Who Carlos Ghosn is, and how he escaped house arrest in Japan

Ghosn, former head of Nissan, was accused of underreporting his earnings and was under trial in Japan.

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Carlos Ghosn in Davos in 2018 | Simon Dawson/Bloomberg
Carlos Ghosn in Davos in 2018 | Photo: Simon Dawson | Bloomberg

New Delhi: Carlos Ghosn, the multi-millionaire former head of autmobile company Nissan, arrived in Lebanon on the New Year’s Eve, creating a stir across the world. Ghosn had managed to escape from court-mandated house arresting in Japan, where he was being tried for underreporting his earnings and misuse of company assets.

Beginning from November 2018, in about 12 months, Ghosn went from the man responsible for reviving the struggling Japanese carmaker Nissan to an international fugitive.

The automobile titan 

Born to Lebanese parents in Brazil, Ghosn was exposed to multi-cultural settings from an early age. He moved back to Lebanon with his mother, at the age of six and went on to study for two engineering degrees in Paris, France.

Ghosn spent 18 years at the leading French tiremaker company Michelin, before he joined Renault in 1996. At Renault, he was made the CEO of the company’s loss-making South America division and was tasked with reviving it.

“The division’s radical overhaul — and return to profitability — earned him a nickname that has stuck: Le Cost Killer,” notes BBC.

In the late 1990s, Renault had bought nearly 40 per cent stake in failing Japanese carmaker Nissan, and Ghosn was called over to help. In just a couple of years, he radically restructured the company.

“During the last decade, Mr Ghosn championed consolidation and alliances as the only way forward for a global motor industry that was sinking into recession and needed to tackle overcapacity,” adds BBC.

By 2016, Ghosn had helped stich up the world’s most valuable automobile alliance — which included Renault, Nissan and Mitsubishi. Today, this alliance sells more than one in nine vehicles across the globe.

In a dramatic change of fortunes, in November 2018, Ghosn was accused of under-reporting his income and misappropriation of company assets. In April 2019, he paid close to $9 million for his bail and had been preparing for his trail.

Since then, he was forced to stay in a court-approved house and was monitored by a CCTV camera outside the house. Ghosn was not allowed to leave Japan.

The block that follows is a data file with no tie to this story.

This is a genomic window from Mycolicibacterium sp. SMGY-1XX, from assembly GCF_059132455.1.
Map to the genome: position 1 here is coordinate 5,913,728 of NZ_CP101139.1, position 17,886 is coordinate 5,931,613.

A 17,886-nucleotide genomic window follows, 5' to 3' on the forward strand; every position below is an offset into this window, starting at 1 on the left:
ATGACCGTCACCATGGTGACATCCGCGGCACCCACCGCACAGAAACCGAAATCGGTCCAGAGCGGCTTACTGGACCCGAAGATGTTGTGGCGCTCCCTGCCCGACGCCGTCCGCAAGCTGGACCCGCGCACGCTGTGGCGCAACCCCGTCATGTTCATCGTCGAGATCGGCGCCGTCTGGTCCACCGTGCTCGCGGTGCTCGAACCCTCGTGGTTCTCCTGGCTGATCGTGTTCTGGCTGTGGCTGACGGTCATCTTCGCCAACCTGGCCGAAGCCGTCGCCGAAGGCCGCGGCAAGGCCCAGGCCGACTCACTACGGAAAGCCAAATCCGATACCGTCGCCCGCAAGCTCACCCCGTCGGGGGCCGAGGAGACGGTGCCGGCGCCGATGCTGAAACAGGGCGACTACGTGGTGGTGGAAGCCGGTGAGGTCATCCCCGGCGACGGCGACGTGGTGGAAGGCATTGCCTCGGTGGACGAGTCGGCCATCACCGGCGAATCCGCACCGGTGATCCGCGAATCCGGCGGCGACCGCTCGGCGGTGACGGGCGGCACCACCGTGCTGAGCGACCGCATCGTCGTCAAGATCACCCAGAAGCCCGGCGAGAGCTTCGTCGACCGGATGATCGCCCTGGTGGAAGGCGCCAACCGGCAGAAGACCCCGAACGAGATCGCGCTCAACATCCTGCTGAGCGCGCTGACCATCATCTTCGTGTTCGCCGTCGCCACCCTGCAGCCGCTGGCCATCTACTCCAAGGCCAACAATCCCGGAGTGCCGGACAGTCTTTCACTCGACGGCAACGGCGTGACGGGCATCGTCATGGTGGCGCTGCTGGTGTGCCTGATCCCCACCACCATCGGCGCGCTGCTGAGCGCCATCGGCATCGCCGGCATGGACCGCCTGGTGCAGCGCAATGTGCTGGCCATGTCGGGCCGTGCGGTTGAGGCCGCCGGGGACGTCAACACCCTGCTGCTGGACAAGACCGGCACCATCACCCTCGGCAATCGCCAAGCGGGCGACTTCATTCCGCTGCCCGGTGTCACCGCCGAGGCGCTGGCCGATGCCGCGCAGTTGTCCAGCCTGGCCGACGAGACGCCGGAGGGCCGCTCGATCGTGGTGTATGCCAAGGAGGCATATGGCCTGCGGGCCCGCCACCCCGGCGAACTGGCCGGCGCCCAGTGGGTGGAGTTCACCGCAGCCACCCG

Speculations regarding his escape

In a major development, Ghosn managed to flee Japan on 30 December 2019, leaving his own legal team “dumbfounded”.

After reaching Lebanon, Ghosn issued a statement that said, “I have escaped injustice and political persecution.”

Though what continues to puzzle everyone is how Ghosn managed to escape Japan. While the Japanese authorities have not come out with an official response, different news sources from leading dailies from the Wall Street Journal and Financial Times to Lebanon’s MTV, have all come up with their own accounts of the escape.

MTV states that a musical band had been performing at Ghosn’s house in Japan, and once the performance was over he escapade via a “large musical instrument case”. According to MTV, the case was taken to a local airport, before it was flown to Lebanon via Turkey — on a private jet. The channel also contends that a paramilitary group might have been involved in the process.

Wall Street Journal, on the other hand, says that a special team had been planning Ghosn’s escape for several months. The Financial Times reports that Ghosn allegedly had specialised teams that had been working in different countries to facilitate his escape.

Several reports also talk about how his wife, Carole Ghosn might have played a leading role in planning this elaborate escape. Ghosn has three passports — Japanese, French and Brazilian — and it is unclear which passport he used to enter Lebanon.

As there is no extradition treaty between Japan and Lebanon, it is unclear what will happen to Ghosn’s trial.

“Japan gives millions in aid to Lebanon and will likely want Mr Ghosn returned. But it will no doubt have to answer further questions about how such a high-profile suspect was able to get out of the country in the first place,” reports BBC.